Nicole Munns (Director at Justice & Care):

  • Climate change and conflict are becoming increasingly relevant drivers of significant increase in forced migration. So, the numbers of migrants forcibly displaced or of distressed displacement within and across borders has nearly doubled in the last ten years, reaching its highest levels since World War II. This has important consequences for the risk of trafficking and labour exploitation
  • Individuals forced to migrate due to conflict and climate change come mostly from lower- and middle-income nations and they're already living in poor economic conditions, which makes them inherently vulnerable. Conflict and climate change induced migration compounds these pre-existing vulnerabilities, particularly when migration is entered into suddenly as a result of conflict or extreme weather events 
  • Migrants have limited opportunities for income generation and limited access to government – for instance for legal and labour protection in transit and destination countries. In cases of protracted displacement, migrants are more prone to desperation as a result of the lack of opportunities 
  • Those that are impacted by conflict and climate induced migration are already a very vulnerable group and forced migration heightens this risk
  • Governments have an important role to play to create an enabling environment so that responsible businesses are not operating in an uneven playing field which makes it difficult for them to compete while respecting rights. We are now seeing governments enforcing mandatory due diligence obligations to ensure that all businesses identify and address risks of exploitation in their supply chains – which is a very welcome direction of travel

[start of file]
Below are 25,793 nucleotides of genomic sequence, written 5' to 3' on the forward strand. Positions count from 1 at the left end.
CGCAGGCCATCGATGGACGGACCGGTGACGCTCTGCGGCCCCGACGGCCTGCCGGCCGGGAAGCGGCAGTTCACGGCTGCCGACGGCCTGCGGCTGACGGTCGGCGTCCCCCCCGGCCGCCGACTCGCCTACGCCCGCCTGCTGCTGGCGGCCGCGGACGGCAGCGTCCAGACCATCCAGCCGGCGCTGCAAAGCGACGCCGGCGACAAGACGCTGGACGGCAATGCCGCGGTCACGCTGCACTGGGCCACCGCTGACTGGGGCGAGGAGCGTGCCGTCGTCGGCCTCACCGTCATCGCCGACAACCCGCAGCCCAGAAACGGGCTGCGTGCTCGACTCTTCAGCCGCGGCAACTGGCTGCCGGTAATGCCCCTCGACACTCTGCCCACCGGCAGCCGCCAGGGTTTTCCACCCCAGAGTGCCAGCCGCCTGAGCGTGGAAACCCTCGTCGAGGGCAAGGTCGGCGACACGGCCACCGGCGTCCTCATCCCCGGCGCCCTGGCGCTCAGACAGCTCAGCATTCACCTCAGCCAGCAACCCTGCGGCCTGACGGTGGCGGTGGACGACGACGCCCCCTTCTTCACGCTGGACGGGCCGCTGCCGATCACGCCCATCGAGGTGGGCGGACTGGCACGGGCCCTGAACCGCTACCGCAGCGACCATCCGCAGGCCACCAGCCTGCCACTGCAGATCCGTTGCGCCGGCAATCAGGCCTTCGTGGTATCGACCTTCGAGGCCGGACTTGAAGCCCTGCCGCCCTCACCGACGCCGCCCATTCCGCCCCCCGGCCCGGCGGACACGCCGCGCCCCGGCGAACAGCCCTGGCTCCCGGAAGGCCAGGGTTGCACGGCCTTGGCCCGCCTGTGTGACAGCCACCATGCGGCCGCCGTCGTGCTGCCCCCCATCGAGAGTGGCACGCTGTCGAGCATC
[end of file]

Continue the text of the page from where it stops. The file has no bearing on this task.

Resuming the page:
Pablo Escribano (Americas and Caribbean Regional Thematic Specialist on migration, environment and climate change at IOM)

  • Climate hazards, but also environmental hazards at large, affect the way and the conditions in which people move. For instance, in many countries in the Americas, disaster displacement happens over the year because of different impacts such as floods and impacts, and people are forced to move out of their homes
  • 60.9 million new internal displacements worldwide due to conflict and disaster were recorded in 2022
  • The impacts of climate change and disasters increase vulnerabilities of poor communities, rural communities, indigenous communities and the specific situations of women and children 
  • Throughout the migration process, we are seeing increased levels of vulnerability and of exposure to exploitations and other harmful practices
  • We are seeing smaller scale disasters that are driving displacement in places like Brazil and Colombia on a daily basis. This proliferation of risk is compounded by limited integration into society and limited access to social protection. Displaced people may fall victims of trafficking or may turn into smugglers because they are in a desperate state. So, in all of these areas, we are seeing an increase in vulnerability that's exacerbated by climate hazards and disasters
  • Migration can offer solutions to some of the major challenges of our time such as climate adaptation
  • Governments have a role to put conditions in place to ensure migration can be done safely and regularly